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Re: Ad Yurii Gloriam (Was Re: maize in ancient india: strong transpacific links are indicated)

In article <5bljh4$npo@news1.io.org> yuku@io.org (Yuri Kuchinsky) writes:
>Douglas Weller (dweller@ramtops.demon.co.uk) wrote:
>: On 13 Jan 1997 13:37:41 GMT, yuku@io.org (Yuri Kuchinsky) wrote:
>: >a) As Johannessen's research indicates that maize was a staple crop in
>: >that area, these cob fossils shouldn't really be that difficult to turn
>up : >in excavations. Is anyone looking for them? 
>: Yuri, no one has to look for them, if they are there they will be
>obvious! We : had this discussion before about chicken bones. Whenever
>archaeologists dig : they examine everything they find, and they'd be
>Doug, with all due respect, I find your reasoning hopelessly flawed.

The only reason you could possibly find Doug's response flawed is:
1. you don't understand anything about how archaeologists do their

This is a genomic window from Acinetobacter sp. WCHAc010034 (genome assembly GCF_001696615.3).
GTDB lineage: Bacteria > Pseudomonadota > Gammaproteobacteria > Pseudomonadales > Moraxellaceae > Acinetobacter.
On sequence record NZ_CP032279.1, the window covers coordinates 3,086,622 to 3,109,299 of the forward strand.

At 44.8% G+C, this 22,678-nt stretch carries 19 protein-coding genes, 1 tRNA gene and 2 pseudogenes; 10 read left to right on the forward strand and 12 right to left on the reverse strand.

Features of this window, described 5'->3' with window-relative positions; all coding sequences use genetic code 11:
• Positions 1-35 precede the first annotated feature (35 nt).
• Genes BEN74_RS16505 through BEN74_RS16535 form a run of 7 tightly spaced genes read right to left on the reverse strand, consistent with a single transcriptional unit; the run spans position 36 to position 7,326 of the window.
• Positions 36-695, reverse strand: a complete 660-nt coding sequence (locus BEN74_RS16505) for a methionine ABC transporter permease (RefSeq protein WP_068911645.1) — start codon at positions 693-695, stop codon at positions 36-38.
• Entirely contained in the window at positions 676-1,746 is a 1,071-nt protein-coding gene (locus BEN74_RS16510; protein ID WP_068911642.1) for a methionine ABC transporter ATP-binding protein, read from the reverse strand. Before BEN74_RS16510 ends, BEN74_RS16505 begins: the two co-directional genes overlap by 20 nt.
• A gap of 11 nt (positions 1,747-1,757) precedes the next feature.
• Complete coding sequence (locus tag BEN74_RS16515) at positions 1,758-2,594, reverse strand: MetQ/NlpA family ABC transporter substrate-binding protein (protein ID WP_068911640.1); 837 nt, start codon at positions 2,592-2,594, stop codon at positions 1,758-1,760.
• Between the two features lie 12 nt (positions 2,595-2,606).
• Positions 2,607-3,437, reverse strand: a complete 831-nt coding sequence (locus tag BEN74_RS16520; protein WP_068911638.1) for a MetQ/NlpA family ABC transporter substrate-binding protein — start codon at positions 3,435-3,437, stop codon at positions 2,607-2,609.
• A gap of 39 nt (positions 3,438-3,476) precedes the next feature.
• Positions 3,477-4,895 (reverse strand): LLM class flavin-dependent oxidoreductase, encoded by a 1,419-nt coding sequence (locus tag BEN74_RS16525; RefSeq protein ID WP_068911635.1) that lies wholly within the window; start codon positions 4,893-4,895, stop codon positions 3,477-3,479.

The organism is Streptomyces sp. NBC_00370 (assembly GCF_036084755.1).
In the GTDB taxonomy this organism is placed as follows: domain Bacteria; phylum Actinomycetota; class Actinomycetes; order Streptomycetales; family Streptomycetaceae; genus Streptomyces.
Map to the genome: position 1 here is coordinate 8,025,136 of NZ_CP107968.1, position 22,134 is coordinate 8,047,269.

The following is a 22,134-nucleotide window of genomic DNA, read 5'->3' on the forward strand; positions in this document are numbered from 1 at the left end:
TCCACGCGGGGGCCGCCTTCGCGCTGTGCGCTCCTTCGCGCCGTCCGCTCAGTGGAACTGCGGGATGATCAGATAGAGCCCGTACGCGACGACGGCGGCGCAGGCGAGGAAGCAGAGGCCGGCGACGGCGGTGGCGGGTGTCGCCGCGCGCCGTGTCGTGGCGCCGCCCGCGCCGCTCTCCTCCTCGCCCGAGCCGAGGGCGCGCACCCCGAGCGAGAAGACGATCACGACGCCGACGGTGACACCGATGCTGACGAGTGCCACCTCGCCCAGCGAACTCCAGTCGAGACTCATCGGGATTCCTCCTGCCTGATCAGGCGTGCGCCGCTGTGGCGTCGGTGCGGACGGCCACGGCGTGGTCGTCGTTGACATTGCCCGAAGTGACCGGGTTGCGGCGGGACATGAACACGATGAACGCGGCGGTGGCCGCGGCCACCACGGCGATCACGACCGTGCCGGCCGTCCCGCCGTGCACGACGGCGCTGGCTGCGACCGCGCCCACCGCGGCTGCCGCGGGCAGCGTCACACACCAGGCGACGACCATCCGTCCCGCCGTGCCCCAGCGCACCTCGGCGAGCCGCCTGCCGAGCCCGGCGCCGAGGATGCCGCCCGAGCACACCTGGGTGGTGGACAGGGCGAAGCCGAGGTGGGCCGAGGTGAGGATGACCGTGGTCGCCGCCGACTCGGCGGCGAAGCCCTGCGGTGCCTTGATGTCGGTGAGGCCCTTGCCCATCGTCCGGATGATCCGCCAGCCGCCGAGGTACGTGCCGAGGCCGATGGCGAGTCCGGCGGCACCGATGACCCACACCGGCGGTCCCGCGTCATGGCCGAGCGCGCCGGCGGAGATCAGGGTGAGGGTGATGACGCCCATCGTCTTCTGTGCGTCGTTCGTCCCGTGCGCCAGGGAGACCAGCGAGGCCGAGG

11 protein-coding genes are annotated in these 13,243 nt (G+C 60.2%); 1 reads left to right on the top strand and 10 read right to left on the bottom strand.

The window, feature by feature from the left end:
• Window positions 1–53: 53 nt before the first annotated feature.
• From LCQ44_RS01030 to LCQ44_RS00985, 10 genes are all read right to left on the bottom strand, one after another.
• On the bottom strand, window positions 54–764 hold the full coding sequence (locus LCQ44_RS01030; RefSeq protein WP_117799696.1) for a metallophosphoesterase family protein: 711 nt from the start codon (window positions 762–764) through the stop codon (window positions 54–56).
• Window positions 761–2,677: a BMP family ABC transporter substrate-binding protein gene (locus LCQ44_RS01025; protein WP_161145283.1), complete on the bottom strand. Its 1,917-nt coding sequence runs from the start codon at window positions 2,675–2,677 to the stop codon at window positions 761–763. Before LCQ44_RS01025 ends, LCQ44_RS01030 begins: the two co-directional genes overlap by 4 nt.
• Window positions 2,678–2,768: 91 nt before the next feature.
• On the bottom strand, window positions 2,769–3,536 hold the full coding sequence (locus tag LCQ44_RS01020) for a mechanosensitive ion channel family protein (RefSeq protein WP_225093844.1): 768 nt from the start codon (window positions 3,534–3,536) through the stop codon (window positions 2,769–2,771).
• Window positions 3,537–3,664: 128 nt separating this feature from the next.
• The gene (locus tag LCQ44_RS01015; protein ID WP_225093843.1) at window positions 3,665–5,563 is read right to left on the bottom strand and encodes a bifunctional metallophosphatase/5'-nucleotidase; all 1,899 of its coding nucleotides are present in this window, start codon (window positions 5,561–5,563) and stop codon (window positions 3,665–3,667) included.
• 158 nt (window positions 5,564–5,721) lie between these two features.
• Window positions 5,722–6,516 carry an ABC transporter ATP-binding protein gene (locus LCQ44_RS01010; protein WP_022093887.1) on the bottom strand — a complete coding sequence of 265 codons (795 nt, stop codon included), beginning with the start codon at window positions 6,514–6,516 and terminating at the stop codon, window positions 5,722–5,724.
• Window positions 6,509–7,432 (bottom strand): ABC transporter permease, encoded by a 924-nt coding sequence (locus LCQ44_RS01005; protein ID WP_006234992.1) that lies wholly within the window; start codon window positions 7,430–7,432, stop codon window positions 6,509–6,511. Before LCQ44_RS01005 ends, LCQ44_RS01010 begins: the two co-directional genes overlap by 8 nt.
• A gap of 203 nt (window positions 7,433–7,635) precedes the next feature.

work and/or 2. you don't want to understand anything about how 
archaeologists do their work.

Let me give you a simple real world personal example.  In 1995 I was
digging at a site in Georgia, we were mainly interested in documenting
the Late pre-contact period of the site.  We found lots of data that
did not pertain to this period yet we collected it anyway - actually
now our interest is more with some of these earlier periods.  In a
trench we uncovered some features which were chock full of carbonized
remains.  We quickly examined these remains and found that many of 
them were carbonized corn cobs.  What did we do - remember no where
in the project proposal did we say we were looking for corn cobs?
Did we throw the remains out? Did we ignore it? Will it not be
written out in the final project report?

Answers: No, no, no.  We stabilized and recovered the remains,
we brought them back to the lab for further analysis, we may use
some of these remains for C-14 dating and we sure as hell will write
up the findings in the final report.

So guess what Yuri, even when archaeologists aren't specifically looking
for something they record it anyway.  Much archaeological information
is the result of serendipity.

Whether you like it or not, the fact that no one has reported finding
corn cobs in an Indian excavation or chicken bones in South America
are major problems for the acceptance of those theories.  But I'm sure
you'll just resort to you childish "argumentum ex silentio" crap in
response to this because you really have no valid point to make on
this subject.

Peter van Rossum